Stamford, CT (PRWEB) May 31, 2006
For American Homeowners Association (AHA) president and founder Richard J. Roll, Bridgeport’s latest fire fatality is much more than a statistic. It IS family.
The March 29 fire killed AHA employee Ramona Holliday, along with her father and 2-year-old daughter. The lack of working smoke alarms was blamed in connection with their deaths.
“Ramona and her family are just three of the nearly 4,000 individuals who die each year in home fires – deaths that might be prevented with increased awareness of basic, yet critical, smoke alarm facts,” said Richard Roll, AHA Founder and President. “We designed this initiative to prevent needless tragedies by spreading vital smoke alarm-related information and reaching everyone who thinks ‘It can’t happen to me.’”
Consumers can obtain their free UL-Listed, Kidde Smoke Alarm ($20 retail value), by visiting http://www.ahahome.com/freesmokealarm.
In addition to the smoke alarm, participants will receive a trial membership in the AHA to use without obligation for 60 days. A small $1.95 processing fee applies to help defray the cost of shipping and handling. It is not necessary to be a homeowner, and all renters and landlords are invited to obtain the free smoke alarm through this program.
“This isn’t just a Bridgeport problem. Home fires are taking the lives of individuals from California to New York,” said Roll. “Our goal is to make people aware that a working smoke alarm is a matter of life or death and provide them with tools that can help them avert such tragedies.”
TOP 10 SMOKE ALARM TIPS
According to the U.S. Fire Administration, having a working smoke alarm reduces one’s chance of dying in a fire by nearly 50 percent because it provides individuals with an early warning and gives them additional time to escape.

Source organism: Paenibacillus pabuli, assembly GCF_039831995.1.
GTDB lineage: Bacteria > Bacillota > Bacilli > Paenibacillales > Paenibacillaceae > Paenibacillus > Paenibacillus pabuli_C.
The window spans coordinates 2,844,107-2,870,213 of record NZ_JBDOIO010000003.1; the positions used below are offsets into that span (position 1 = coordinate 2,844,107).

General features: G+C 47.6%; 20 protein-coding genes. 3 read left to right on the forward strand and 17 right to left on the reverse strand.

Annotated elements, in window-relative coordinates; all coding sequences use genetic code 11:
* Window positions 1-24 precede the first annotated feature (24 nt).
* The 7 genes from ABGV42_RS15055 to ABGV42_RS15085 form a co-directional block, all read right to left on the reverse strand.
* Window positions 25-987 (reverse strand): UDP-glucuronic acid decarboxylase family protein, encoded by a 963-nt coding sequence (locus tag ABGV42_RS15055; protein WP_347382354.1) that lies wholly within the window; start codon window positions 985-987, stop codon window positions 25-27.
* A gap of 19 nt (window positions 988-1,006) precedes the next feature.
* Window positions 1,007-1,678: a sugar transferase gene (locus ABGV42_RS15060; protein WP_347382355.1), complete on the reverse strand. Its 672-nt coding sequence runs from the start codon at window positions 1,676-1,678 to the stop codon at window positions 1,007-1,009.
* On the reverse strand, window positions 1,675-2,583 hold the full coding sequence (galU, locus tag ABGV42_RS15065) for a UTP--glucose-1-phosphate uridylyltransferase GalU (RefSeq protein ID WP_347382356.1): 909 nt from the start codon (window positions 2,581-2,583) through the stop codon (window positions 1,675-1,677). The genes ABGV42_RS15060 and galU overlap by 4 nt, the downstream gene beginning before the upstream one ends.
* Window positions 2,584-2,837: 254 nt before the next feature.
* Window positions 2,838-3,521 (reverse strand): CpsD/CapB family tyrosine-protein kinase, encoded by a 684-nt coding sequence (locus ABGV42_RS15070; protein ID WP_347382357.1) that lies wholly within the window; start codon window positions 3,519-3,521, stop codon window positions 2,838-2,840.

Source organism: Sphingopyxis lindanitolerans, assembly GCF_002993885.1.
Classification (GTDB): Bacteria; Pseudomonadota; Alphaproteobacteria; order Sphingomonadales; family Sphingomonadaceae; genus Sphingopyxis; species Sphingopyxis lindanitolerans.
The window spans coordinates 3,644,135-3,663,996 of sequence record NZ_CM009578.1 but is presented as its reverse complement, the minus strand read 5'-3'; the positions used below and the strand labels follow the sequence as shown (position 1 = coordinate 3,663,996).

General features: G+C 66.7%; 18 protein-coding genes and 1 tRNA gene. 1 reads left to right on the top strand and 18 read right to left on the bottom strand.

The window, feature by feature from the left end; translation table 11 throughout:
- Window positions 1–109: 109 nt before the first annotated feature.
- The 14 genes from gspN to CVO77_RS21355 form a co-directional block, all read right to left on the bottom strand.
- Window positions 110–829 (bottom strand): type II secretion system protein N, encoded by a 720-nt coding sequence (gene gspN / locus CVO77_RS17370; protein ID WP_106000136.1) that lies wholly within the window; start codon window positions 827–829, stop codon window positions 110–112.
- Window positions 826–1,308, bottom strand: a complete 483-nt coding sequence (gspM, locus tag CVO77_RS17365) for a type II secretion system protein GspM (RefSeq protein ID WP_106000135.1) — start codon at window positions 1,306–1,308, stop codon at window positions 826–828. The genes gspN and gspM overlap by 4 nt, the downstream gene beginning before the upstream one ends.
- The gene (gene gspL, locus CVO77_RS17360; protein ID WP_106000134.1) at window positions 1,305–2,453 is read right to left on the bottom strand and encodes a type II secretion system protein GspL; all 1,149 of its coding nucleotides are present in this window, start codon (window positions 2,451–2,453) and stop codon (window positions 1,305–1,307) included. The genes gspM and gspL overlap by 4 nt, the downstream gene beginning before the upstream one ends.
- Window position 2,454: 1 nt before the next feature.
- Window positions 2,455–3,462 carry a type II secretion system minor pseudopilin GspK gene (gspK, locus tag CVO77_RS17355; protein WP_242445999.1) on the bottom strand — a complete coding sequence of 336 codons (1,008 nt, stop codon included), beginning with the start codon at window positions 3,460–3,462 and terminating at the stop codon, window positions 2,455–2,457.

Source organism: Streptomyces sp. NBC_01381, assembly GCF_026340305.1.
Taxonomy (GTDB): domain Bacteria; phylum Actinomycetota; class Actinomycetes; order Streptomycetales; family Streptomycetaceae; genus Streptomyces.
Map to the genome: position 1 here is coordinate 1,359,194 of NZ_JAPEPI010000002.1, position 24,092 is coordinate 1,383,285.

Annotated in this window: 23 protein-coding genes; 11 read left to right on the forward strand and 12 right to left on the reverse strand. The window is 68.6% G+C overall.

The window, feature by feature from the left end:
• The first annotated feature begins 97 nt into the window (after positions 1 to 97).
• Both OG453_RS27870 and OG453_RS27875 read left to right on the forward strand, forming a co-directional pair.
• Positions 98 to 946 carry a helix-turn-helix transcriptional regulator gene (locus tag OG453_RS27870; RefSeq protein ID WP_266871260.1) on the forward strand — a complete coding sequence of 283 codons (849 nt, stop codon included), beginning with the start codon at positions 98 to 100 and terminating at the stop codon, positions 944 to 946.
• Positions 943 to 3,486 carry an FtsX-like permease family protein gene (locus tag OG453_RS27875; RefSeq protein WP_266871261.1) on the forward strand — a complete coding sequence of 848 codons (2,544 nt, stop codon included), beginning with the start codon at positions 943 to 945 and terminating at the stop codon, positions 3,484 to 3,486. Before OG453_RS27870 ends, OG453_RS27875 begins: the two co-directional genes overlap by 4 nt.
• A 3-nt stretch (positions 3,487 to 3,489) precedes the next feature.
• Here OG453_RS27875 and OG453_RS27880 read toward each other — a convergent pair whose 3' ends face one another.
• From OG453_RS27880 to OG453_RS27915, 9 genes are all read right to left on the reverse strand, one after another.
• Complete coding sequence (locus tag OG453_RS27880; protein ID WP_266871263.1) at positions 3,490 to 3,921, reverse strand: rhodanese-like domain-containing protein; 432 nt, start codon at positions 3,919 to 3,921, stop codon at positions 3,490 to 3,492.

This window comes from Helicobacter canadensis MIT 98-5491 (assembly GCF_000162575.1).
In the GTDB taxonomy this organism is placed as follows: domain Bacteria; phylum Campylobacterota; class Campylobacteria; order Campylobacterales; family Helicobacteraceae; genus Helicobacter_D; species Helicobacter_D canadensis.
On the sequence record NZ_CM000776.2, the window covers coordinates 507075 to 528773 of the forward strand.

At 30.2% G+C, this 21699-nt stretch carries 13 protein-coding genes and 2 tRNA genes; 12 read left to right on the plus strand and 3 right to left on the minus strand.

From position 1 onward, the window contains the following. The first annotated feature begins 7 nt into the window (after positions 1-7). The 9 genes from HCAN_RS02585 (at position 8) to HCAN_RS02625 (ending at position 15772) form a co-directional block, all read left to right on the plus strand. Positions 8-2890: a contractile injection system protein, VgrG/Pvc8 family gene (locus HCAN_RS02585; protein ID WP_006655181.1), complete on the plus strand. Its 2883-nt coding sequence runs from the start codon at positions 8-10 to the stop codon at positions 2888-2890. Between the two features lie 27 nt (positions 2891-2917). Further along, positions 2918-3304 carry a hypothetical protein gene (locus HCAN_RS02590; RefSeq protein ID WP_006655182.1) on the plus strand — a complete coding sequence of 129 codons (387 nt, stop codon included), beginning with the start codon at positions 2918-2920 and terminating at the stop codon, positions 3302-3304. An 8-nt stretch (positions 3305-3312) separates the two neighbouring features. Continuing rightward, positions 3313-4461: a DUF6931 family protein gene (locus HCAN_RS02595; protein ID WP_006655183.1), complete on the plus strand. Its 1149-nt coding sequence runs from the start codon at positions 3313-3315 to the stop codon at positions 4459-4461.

American Homeowners Association (AHA) compiled the following list of Top 10 Tips for purchasing, maintaining and installing smoke alarms and Underwriters Laboratories, a not-for-profit product safety certification organization, has tested the Kidde Smoke Alarm that AHA is giving away:
1. You may need several smoke alarms to adequately protect your family – install at least one on every level of your home, including the basement and outside each sleeping area;
2. If you or family members sleep with the bedroom door closed, install smoke alarms inside the bedroom;
3. Some individuals, particularly children, older people, and those with special needs, may not wake up to the sound of a smoke alarm. You should be aware of this when developing a home fire escape plan;
4. Follow the manufacturer’s instructions for installing smoke alarms;
5. Install smoke alarms far enough away from ordinary cooking smoke to avoid false alarms, a common and dangerous reason for disarming smoke alarms;
6. Don't disconnect a smoke alarm or "borrow" the batteries;
7. Test smoke alarms at least once a month;
8. Replace batteries in all smoke alarms twice a year;
9. Replace the smoke alarm every 10 years, or as the manufacturer recommends; and
10. When you purchase a smoke alarm, look for the UL Mark. The symbol indicates representative samples of the alarm have met UL’s stringent safety standards.
American Homeowners Association (AHA), often called the “AAA” for Homeowners, is giving away $5 million of Kidde Smoke Alarms to educate people about the importance of smoke alarms. AHA: adding lifetimes of value to your home and $1000s of savings. To get your f^ree Kidde Smoke Alarm and learn more, visit: http://www.ahahome.com/freesmokealarm
About The American Homeowners Association
The American Homeowners Association (AHA), America's leading homeowner membership and advocacy group, has delivered buying power, influence and consumer advice to millions of homeowners in every state since 1994. Frequently called "the AAA for homeowners," AHA has its headquarters in Stamford, Conn. AHA provides its members with more than 30 key benefits that save them money; provide opportunities for improving their lives, security and safety at home; educate and inform them on homeowner topics and transactions; and provide a unified voice to elected officials on behalf of homeowners on important issues. For more information, visit http://www.ahahome.com/freesmokealarm
Richard Roll, American Homeowners Association, 203-323-7715